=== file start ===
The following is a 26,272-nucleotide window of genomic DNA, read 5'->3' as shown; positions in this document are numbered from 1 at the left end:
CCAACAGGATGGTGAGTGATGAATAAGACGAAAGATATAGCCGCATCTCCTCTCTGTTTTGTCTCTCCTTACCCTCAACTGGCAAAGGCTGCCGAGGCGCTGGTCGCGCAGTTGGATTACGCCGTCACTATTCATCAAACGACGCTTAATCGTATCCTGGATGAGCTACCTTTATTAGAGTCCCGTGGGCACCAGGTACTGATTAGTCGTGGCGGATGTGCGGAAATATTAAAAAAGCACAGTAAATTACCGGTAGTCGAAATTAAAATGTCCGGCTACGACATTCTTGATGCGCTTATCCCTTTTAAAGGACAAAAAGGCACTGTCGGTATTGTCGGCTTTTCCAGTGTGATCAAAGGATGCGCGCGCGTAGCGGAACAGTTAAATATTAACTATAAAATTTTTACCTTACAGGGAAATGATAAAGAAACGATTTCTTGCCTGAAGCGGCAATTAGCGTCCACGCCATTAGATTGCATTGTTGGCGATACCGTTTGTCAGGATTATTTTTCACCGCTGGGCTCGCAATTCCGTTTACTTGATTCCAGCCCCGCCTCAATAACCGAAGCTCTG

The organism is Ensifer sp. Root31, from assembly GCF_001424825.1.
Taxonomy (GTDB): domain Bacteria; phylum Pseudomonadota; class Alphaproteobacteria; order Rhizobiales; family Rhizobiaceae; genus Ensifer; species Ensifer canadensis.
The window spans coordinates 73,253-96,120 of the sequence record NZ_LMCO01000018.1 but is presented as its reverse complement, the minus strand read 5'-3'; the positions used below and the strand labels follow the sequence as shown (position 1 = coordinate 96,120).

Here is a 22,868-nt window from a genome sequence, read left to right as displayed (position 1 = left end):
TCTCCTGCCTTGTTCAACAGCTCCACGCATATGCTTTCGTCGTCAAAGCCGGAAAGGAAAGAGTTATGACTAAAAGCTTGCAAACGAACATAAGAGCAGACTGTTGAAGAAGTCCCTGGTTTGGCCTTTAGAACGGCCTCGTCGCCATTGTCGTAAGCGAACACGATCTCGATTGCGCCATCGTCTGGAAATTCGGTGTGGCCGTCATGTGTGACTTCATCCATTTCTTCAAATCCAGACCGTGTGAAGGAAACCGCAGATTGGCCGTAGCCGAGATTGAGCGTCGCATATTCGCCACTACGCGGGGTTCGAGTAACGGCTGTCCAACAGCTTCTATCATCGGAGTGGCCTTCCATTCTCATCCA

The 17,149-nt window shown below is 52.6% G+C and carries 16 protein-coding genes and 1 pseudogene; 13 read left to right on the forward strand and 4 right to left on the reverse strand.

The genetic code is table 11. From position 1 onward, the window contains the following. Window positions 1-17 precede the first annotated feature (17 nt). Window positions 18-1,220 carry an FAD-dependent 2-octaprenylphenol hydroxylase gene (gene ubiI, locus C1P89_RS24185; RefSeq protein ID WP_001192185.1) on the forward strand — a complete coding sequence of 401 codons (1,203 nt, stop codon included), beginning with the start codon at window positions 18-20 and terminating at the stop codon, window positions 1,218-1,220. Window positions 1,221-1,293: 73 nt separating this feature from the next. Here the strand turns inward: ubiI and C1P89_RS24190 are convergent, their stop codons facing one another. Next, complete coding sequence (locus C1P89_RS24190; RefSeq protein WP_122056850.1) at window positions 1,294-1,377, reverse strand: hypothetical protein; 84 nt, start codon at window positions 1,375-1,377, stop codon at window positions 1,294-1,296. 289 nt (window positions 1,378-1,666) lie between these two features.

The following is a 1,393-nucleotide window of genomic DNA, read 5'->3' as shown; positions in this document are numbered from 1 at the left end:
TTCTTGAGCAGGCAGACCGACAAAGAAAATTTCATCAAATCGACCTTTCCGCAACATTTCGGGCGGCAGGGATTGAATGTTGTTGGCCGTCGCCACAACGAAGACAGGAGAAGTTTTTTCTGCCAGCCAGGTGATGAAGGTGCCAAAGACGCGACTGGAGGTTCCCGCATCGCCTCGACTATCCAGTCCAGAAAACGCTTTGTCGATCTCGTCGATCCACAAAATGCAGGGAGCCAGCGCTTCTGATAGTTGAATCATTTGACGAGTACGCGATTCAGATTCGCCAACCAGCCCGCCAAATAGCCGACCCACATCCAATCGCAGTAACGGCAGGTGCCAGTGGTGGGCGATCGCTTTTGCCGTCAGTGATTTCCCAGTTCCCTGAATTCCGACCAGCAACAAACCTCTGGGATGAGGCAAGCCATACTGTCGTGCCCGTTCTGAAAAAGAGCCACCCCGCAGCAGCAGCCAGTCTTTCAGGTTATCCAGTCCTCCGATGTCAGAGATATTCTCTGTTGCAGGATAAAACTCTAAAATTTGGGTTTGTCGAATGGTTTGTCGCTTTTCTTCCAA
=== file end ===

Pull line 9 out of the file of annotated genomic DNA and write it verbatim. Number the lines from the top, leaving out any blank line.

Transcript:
The genetic code is table 11. From position 1 onward, the window contains the following. Window positions 1-17 precede the first annotated feature (17 nt). Window positions 18-1,220 carry an FAD-dependent 2-octaprenylphenol hydroxylase gene (gene ubiI, locus C1P89_RS24185; RefSeq protein ID WP_001192185.1) on the forward strand — a complete coding sequence of 401 codons (1,203 nt, stop codon included), beginning with the start codon at window positions 18-20 and terminating at the stop codon, window positions 1,218-1,220. Window positions 1,221-1,293: 73 nt separating this feature from the next. Here the strand turns inward: ubiI and C1P89_RS24190 are convergent, their stop codons facing one another. Next, complete coding sequence (locus C1P89_RS24190; RefSeq protein WP_122056850.1) at window positions 1,294-1,377, reverse strand: hypothetical protein; 84 nt, start codon at window positions 1,375-1,377, stop codon at window positions 1,294-1,296. 289 nt (window positions 1,378-1,666) lie between these two features.